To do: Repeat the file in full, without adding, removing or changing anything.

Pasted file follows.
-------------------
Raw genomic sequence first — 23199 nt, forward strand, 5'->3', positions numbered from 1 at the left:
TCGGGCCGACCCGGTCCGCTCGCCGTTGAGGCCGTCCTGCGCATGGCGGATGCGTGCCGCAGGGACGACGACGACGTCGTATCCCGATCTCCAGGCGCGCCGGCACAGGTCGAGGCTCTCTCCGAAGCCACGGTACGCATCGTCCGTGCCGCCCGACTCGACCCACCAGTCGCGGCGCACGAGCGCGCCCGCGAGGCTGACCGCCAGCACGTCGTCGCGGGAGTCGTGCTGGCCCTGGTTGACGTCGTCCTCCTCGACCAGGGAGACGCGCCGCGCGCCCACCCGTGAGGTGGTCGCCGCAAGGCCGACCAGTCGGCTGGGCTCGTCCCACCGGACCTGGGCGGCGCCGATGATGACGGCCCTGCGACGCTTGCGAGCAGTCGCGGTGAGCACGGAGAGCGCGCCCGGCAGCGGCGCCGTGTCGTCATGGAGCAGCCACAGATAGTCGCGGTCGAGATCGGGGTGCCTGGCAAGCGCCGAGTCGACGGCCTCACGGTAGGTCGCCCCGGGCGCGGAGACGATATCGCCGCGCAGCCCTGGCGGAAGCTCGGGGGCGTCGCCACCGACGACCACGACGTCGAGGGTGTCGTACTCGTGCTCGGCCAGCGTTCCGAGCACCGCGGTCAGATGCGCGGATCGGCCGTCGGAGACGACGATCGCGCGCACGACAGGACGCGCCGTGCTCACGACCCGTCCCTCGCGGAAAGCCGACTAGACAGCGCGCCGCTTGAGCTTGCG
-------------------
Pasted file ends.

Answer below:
Raw genomic sequence first — 23199 nt, forward strand, 5'->3', positions numbered from 1 at the left:
TCGGGCCGACCCGGTCCGCTCGCCGTTGAGGCCGTCCTGCGCATGGCGGATGCGTGCCGCAGGGACGACGACGACGTCGTATCCCGATCTCCAGGCGCGCCGGCACAGGTCGAGGCTCTCTCCGAAGCCACGGTACGCATCGTCCGTGCCGCCCGACTCGACCCACCAGTCGCGGCGCACGAGCGCGCCCGCGAGGCTGACCGCCAGCACGTCGTCGCGGGAGTCGTGCTGGCCCTGGTTGACGTCGTCCTCCTCGACCAGGGAGACGCGCCGCGCGCCCACCCGTGAGGTGGTCGCCGCAAGGCCGACCAGTCGGCTGGGCTCGTCCCACCGGACCTGGGCGGCGCCGATGATGACGGCCCTGCGACGCTTGCGAGCAGTCGCGGTGAGCACGGAGAGCGCGCCCGGCAGCGGCGCCGTGTCGTCATGGAGCAGCCACAGATAGTCGCGGTCGAGATCGGGGTGCCTGGCAAGCGCCGAGTCGACGGCCTCACGGTAGGTCGCCCCGGGCGCGGAGACGATATCGCCGCGCAGCCCTGGCGGAAGCTCGGGGGCGTCGCCACCGACGACCACGACGTCGAGGGTGTCGTACTCGTGCTCGGCCAGCGTTCCGAGCACCGCGGTCAGATGCGCGGATCGGCCGTCGGAGACGACGATCGCGCGCACGACAGGACGCGCCGTGCTCACGACCCGTCCCTCGCGGAAAGCCGACTAGACAGCGCGCCGCTTGAGCTTGCG